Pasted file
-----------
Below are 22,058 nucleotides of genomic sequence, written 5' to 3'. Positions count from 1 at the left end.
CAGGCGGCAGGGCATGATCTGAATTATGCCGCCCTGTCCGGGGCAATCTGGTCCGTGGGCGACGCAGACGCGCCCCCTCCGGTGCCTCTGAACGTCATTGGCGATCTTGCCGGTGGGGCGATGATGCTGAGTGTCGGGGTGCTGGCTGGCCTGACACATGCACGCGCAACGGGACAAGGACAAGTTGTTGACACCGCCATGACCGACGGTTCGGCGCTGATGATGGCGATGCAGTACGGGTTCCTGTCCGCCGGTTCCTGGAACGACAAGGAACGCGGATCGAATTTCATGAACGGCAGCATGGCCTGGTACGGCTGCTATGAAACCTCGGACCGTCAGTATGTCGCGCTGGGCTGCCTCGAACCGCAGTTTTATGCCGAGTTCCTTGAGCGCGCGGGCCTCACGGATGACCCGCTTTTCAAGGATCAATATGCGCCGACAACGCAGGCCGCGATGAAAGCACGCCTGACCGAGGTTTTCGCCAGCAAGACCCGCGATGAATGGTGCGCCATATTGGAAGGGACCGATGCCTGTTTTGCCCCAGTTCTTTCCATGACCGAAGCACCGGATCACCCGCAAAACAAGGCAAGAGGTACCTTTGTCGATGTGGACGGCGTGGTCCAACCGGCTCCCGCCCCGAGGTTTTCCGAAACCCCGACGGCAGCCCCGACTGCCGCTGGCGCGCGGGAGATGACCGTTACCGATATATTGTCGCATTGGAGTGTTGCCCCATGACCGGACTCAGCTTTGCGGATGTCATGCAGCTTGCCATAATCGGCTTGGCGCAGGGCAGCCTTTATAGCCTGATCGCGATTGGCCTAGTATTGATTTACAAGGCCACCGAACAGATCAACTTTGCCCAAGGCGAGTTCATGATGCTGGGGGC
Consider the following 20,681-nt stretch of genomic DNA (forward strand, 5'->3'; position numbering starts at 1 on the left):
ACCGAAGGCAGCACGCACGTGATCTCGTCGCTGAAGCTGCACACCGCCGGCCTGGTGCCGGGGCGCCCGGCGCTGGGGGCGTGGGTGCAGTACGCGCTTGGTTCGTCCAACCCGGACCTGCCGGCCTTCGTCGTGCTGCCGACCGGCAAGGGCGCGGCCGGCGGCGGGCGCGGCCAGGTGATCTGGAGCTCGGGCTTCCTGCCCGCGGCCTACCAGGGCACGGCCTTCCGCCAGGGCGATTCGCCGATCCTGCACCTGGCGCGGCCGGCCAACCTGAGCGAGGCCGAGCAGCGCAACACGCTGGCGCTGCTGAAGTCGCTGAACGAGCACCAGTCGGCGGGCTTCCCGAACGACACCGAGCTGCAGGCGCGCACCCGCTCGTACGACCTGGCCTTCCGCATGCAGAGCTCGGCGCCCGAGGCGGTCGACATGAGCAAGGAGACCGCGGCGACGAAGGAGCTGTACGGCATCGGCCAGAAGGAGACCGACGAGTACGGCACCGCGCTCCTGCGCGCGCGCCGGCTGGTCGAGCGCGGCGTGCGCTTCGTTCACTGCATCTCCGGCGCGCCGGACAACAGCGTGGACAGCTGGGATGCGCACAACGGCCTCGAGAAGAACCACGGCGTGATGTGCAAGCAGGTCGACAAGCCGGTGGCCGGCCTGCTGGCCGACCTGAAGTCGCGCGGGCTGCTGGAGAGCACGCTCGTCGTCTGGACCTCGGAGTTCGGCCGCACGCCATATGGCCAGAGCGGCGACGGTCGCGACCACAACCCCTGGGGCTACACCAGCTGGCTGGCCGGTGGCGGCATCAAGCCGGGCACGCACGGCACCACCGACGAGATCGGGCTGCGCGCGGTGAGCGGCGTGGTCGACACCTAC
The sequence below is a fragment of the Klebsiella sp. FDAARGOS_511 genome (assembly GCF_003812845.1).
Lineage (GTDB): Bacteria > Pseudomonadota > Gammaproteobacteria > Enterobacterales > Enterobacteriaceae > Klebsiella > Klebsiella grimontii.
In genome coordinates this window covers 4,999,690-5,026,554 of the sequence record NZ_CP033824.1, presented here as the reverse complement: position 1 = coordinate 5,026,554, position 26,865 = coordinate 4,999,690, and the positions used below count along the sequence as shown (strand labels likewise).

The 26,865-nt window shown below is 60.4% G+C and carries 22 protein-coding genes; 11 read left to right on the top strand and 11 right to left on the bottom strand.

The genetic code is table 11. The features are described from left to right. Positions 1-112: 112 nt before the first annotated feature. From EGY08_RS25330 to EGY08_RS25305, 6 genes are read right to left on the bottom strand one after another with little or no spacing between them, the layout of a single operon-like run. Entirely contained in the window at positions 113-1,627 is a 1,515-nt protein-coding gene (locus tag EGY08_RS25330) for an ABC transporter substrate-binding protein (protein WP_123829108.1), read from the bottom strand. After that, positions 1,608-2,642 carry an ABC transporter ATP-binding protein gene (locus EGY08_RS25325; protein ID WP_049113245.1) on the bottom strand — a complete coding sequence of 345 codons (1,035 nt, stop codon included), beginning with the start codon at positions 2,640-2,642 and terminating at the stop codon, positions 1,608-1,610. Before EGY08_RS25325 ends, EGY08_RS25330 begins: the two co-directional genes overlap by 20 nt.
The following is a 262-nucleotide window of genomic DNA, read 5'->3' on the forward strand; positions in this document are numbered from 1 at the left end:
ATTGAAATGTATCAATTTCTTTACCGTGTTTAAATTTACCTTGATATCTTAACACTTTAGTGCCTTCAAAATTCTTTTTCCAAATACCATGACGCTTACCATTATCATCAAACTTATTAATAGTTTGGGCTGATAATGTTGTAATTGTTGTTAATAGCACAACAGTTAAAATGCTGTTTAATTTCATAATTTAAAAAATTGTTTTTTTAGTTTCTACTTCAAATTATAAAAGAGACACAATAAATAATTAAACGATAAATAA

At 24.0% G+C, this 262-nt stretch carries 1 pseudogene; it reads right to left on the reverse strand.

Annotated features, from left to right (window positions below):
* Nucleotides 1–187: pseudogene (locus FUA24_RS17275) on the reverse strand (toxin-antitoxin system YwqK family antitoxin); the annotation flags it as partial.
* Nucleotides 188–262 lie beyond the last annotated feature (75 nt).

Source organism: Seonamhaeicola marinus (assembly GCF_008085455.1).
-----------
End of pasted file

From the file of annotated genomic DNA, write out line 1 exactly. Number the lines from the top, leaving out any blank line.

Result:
Below are 22,058 nucleotides of genomic sequence, written 5' to 3'. Positions count from 1 at the left end.